You wanted them to be wearing the ready-to-wear and you wanted them to be wearing the scents and you wanted them to buy the homeware and the gifts and things like that. That was the culture that they spoke about at corporate, making sure our clients were living the life of Hermès and not carrying it for status. You wanted it to be, those who know know. They didn't want the only purchase you were making that year to be your Birkin and your H belt and then not see you for 10 years. If that was the case, they'd be out of business.
How did you decide what to sell to people?
You were allowed technically to buy two Birkins or Kellys a year. If you were at a certain level, you were offered a [custom order]. If that was offered to you, that didn't count against your quota and you were allowed one special piece, either croc, ostrich, lizard, or diamond.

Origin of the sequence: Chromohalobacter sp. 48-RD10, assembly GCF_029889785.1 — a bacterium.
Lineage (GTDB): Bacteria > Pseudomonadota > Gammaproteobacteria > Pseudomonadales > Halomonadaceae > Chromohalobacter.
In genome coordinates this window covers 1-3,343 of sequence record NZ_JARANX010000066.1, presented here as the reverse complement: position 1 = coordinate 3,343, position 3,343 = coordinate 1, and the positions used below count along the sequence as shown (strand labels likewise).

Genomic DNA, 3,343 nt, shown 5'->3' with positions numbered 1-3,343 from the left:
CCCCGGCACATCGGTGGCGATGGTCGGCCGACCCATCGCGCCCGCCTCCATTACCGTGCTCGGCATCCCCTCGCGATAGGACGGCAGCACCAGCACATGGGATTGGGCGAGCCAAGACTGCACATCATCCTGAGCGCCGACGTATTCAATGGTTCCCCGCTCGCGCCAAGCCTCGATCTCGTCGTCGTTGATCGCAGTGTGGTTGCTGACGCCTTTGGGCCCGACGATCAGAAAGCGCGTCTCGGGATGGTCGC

Talk a little bit about diamond Birkins.
If you wanted a diamond in Birkin back in the day, you could get one if you had the money. There was usually one in every major boutique on display that you could buy walking in off the street. Back then, it was about $183,000. It's a crocodile Birkin with solid gold hardware, all of the hardware is pavéed with VVS1 clarity diamonds. It's usually about 10 carats of diamonds on the bag. I sold one to a celebrity athlete. I sold one to a doctor for his wife. I was like, You could buy a condo in Miami for this. What is happening here?
When I first saw it, I was like, who the hell would spend this money? And then you wind up meeting these people. When you first see a pair of $25,000 crocodile gloves, you think, Who the F is going to spend $25,000 on a pair of gloves? And it's the person spending $60,000 on a crocodile handbag who wants the gloves to match.
How many diamond Birkins would you sell a year?
If your boutique sold two a year, that was a big thing. It was a different market then, but when I sold mine, the president of the company called me and congratulated me. It was a very big deal.
When you had random people coming in off the street to buy a Birkin, how would you deal with them?